• Feeding nut coke mixed with iron bearing materials into blast furnace results into improvement of gas permeability in ‘dry zone’ of the blast furnace. Calculations of gas permeability when mixing nut coke in the sinter layer showed that mixing of 10 volume % of nut coke in the sinter layer resulted in a decrease in the pressure drop in the dry shaft by 5.33 %. With the drop in pressure the gas flow rate increases. This in turn means increased blast volume and increased blast furnace productivity. BF productivity increases by 1.5 % to 2.5 % when using 10 to 20 weight percent of nut coke to BF coke rate. 
• Improvement in the reduction conditions of the iron burden. Due to the nut coke charging along with the ore burden, direct reduction is promoted in the cohesive zone and inhibited in the hearth zone. This also improves the hearth heating.
• The isothermal reduction in absence of nut coke in the ore burden shows retardation at the elevated temperature due to the formation of liquid slag which blocks the pores of the sinter pieces and inhibits further diffusion of the reducing gas. Mixing nut coke in the sinter burden improves the sinter reducibility through improvement in the gas permeability.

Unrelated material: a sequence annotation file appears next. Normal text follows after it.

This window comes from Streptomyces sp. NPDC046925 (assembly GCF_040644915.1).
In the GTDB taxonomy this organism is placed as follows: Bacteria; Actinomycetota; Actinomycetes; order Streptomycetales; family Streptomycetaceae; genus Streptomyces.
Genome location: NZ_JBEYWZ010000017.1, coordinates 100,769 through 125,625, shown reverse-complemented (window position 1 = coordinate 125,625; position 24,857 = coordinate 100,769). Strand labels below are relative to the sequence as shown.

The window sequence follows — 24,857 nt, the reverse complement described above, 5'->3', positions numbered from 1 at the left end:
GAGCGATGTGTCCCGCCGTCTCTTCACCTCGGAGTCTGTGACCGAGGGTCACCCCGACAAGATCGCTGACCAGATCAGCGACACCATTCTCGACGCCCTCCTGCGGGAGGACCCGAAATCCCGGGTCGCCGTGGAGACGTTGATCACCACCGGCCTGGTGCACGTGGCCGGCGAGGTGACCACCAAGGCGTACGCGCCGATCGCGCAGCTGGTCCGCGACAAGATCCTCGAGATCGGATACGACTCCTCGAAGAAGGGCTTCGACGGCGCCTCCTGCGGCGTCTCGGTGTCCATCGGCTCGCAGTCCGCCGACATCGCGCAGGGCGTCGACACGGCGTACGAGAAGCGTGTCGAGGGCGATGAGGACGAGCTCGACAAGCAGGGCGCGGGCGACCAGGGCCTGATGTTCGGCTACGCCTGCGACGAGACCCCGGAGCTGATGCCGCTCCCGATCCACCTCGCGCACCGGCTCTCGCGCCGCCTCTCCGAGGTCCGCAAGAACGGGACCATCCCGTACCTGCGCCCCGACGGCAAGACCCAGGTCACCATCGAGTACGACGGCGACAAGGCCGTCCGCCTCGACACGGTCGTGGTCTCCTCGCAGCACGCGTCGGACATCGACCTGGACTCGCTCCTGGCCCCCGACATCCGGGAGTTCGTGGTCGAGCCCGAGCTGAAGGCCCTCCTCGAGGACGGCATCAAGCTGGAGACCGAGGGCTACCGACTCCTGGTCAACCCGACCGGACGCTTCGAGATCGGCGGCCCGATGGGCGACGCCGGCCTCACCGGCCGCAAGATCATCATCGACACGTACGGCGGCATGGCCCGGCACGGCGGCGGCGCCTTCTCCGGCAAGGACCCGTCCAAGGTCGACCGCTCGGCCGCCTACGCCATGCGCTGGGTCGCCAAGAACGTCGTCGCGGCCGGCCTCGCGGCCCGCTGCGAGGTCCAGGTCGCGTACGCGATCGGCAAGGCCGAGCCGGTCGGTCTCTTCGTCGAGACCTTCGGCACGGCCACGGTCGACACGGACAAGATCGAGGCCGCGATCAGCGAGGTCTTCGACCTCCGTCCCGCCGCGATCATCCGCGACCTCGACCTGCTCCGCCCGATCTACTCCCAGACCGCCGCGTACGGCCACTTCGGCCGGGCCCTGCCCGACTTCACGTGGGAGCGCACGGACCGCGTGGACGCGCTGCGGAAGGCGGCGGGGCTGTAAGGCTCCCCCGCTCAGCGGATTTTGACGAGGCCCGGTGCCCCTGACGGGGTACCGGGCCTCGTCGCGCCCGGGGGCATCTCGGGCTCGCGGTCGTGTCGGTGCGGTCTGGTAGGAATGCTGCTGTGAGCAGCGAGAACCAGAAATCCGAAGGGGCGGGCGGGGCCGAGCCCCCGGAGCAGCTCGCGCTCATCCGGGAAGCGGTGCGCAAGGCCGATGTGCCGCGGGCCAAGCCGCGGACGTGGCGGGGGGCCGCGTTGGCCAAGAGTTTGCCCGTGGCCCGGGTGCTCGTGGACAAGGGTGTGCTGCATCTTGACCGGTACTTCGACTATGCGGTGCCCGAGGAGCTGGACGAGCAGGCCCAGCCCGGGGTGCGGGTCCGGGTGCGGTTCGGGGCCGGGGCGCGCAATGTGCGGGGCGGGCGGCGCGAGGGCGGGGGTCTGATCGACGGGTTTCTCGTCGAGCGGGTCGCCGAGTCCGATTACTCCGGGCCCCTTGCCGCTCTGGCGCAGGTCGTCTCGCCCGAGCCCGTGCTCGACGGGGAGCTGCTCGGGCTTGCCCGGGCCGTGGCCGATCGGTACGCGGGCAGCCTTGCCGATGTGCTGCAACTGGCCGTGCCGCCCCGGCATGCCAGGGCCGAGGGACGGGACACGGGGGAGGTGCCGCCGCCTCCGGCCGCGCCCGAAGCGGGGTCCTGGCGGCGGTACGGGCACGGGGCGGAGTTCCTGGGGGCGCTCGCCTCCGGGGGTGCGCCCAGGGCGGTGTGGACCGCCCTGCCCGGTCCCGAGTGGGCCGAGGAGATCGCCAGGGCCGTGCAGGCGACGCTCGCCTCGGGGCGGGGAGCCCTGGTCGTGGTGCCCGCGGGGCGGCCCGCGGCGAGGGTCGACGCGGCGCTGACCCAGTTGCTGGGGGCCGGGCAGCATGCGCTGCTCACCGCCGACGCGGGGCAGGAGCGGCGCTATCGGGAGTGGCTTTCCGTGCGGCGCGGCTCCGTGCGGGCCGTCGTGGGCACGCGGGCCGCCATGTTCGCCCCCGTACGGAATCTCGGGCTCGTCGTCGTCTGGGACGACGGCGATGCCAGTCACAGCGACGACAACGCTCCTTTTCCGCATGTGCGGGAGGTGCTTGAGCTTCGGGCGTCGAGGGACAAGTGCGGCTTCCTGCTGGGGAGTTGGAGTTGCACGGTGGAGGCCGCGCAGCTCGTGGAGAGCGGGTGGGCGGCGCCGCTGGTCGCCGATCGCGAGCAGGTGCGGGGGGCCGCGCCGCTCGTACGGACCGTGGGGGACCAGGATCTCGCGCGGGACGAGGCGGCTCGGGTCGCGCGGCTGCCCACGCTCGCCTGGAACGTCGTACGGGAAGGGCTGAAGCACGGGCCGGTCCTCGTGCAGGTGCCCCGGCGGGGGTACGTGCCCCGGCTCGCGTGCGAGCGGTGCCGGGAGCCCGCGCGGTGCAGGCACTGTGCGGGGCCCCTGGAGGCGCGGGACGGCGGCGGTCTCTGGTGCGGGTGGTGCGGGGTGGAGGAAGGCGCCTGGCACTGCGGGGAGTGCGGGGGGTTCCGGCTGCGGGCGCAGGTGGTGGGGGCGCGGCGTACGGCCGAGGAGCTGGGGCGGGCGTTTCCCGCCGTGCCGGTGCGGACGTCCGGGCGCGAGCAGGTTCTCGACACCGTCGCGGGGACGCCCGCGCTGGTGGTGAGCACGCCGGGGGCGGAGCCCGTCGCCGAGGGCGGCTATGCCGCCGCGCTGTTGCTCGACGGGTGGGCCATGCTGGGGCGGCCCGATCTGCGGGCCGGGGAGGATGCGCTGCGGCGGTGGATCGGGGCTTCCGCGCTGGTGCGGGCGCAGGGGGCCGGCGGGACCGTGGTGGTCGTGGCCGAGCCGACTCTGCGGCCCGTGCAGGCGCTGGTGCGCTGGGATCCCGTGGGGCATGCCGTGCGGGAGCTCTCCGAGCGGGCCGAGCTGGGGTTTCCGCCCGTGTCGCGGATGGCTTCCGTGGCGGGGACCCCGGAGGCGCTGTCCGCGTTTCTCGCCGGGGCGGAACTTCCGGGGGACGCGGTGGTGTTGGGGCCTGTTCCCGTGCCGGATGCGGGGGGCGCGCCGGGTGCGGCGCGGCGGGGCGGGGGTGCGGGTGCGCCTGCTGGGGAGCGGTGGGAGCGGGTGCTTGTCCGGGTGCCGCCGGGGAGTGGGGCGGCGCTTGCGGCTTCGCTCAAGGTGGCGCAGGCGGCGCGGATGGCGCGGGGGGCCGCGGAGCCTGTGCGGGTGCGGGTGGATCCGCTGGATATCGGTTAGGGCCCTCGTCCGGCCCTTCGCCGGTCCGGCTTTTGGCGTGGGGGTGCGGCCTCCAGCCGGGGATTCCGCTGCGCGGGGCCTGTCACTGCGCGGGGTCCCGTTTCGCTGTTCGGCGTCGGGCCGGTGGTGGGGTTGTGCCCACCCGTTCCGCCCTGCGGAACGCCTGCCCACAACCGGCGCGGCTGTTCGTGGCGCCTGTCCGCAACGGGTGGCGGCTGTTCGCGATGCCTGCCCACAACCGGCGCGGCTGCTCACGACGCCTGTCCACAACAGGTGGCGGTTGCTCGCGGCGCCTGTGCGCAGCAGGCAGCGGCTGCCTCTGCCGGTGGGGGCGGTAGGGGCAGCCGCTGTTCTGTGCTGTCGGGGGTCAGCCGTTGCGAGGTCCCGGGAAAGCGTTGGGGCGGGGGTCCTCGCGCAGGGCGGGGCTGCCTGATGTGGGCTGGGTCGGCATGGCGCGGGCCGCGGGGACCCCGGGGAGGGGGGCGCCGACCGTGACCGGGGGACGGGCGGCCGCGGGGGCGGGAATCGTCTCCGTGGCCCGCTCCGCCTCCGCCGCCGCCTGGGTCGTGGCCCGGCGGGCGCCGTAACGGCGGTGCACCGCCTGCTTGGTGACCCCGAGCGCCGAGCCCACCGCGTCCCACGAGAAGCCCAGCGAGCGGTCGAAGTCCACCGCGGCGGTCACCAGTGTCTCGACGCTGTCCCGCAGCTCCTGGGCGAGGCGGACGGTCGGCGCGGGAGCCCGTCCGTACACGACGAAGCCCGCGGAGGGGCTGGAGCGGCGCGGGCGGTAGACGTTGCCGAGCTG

• Protection of BF coke from the solution loss reaction in the shaft due to higher reactivity of the nut coke.

Table 3: Nut coke Quality Specification

Property 

Test Method 

Standard: TU U  19.1 -00190443 -120:2012

8 - 25 mm

10 - 25 mm

OK4

OK1 

OK2 

OK3 

 Ash content,%, max

 GOST 11022

 16,0

 11,0

 13,0

 15,0

 Mass fraction of total moisture,%, max

 DSTU ISO 579
or
GOST 27588

22,0 

 20,0

20,0

20,0

 Mass fraction of pieces of a size of, %, max

    GOST 5954.1

   

 over 25 mm

 10,0

10,0 

 10,0 

10.0 

 max 10 mm

  -

 9,0

 12,0

 15,0

 max 8 mm

 15,0

 -

 -

 - 

COKE BREEZE

Coke is a solid residue of coal carbonization at hight temperature at least of 800 - 9000C, so it no longer contains any volatile matter. Coke Breeze is customarily by-product of coke,  a fine coke separated by screening  at a mesh size of 10 mm from the larger sizes before or after crushing. 

Table 1: Quality Specifications for Coke Breeze

Property

Test Method

Standard: TUU 19.1-00190443-20:2012

Class Grade

FCM1

FCM2

FCM3

 Ash content,%, max

GOST 11022

13,0

16,0

20,0

 Mass fraction of total moisture,%, max

DSTU ISO 579 or GOST 27588

22,0

22,0

24,0

 Mass fraction of pieces of size over 10 mm, %, max

GOST 5954.1

8,0

8,0

6,0

 Fraction Class, mm

GOST 9434

0 -10

0 - 8

0 -10

0 - 8

0 -10

0 - 8